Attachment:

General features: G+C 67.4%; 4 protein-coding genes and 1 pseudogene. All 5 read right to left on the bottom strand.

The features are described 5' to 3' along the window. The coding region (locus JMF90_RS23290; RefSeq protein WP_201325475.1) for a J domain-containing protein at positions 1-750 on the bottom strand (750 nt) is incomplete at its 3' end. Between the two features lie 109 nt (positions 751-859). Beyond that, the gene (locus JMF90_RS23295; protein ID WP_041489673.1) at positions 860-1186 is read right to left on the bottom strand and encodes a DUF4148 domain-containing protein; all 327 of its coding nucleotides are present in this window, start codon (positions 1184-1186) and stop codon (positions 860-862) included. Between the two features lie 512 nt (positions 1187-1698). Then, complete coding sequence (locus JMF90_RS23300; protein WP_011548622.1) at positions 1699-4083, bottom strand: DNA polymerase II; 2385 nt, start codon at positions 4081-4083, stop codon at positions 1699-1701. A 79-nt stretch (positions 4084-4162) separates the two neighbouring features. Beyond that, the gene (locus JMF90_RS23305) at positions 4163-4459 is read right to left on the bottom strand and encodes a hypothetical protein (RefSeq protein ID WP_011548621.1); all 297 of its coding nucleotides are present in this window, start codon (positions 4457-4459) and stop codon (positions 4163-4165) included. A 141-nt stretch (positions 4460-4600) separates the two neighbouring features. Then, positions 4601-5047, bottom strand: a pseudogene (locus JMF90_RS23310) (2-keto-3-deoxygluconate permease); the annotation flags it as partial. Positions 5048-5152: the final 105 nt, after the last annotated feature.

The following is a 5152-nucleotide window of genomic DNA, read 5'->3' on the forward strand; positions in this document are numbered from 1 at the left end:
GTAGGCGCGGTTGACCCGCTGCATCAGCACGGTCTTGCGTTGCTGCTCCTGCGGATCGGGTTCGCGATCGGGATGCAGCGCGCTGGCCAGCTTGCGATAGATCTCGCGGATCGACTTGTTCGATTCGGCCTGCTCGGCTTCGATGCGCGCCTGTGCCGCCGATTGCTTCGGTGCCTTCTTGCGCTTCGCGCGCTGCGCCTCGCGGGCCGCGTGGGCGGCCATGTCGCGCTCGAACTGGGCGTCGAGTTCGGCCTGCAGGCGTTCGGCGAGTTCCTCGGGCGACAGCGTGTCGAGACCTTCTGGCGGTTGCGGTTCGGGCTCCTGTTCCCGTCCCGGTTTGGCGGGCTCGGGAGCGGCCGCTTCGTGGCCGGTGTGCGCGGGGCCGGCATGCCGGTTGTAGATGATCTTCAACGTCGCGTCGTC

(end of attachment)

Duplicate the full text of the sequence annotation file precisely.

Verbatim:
General features: G+C 67.4%; 4 protein-coding genes and 1 pseudogene. All 5 read right to left on the bottom strand.

The features are described 5' to 3' along the window. The coding region (locus JMF90_RS23290; RefSeq protein WP_201325475.1) for a J domain-containing protein at positions 1-750 on the bottom strand (750 nt) is incomplete at its 3' end. Between the two features lie 109 nt (positions 751-859). Beyond that, the gene (locus JMF90_RS23295; protein ID WP_041489673.1) at positions 860-1186 is read right to left on the bottom strand and encodes a DUF4148 domain-containing protein; all 327 of its coding nucleotides are present in this window, start codon (positions 1184-1186) and stop codon (positions 860-862) included. Between the two features lie 512 nt (positions 1187-1698). Then, complete coding sequence (locus JMF90_RS23300; protein WP_011548622.1) at positions 1699-4083, bottom strand: DNA polymerase II; 2385 nt, start codon at positions 4081-4083, stop codon at positions 1699-1701. A 79-nt stretch (positions 4084-4162) separates the two neighbouring features. Beyond that, the gene (locus JMF90_RS23305) at positions 4163-4459 is read right to left on the bottom strand and encodes a hypothetical protein (RefSeq protein ID WP_011548621.1); all 297 of its coding nucleotides are present in this window, start codon (positions 4457-4459) and stop codon (positions 4163-4165) included. A 141-nt stretch (positions 4460-4600) separates the two neighbouring features. Then, positions 4601-5047, bottom strand: a pseudogene (locus JMF90_RS23310) (2-keto-3-deoxygluconate permease); the annotation flags it as partial. Positions 5048-5152: the final 105 nt, after the last annotated feature.

The following is a 5152-nucleotide window of genomic DNA, read 5'->3' on the forward strand; positions in this document are numbered from 1 at the left end:
GTAGGCGCGGTTGACCCGCTGCATCAGCACGGTCTTGCGTTGCTGCTCCTGCGGATCGGGTTCGCGATCGGGATGCAGCGCGCTGGCCAGCTTGCGATAGATCTCGCGGATCGACTTGTTCGATTCGGCCTGCTCGGCTTCGATGCGCGCCTGTGCCGCCGATTGCTTCGGTGCCTTCTTGCGCTTCGCGCGCTGCGCCTCGCGGGCCGCGTGGGCGGCCATGTCGCGCTCGAACTGGGCGTCGAGTTCGGCCTGCAGGCGTTCGGCGAGTTCCTCGGGCGACAGCGTGTCGAGACCTTCTGGCGGTTGCGGTTCGGGCTCCTGTTCCCGTCCCGGTTTGGCGGGCTCGGGAGCGGCCGCTTCGTGGCCGGTGTGCGCGGGGCCGGCATGCCGGTTGTAGATGATCTTCAACGTCGCGTCGTC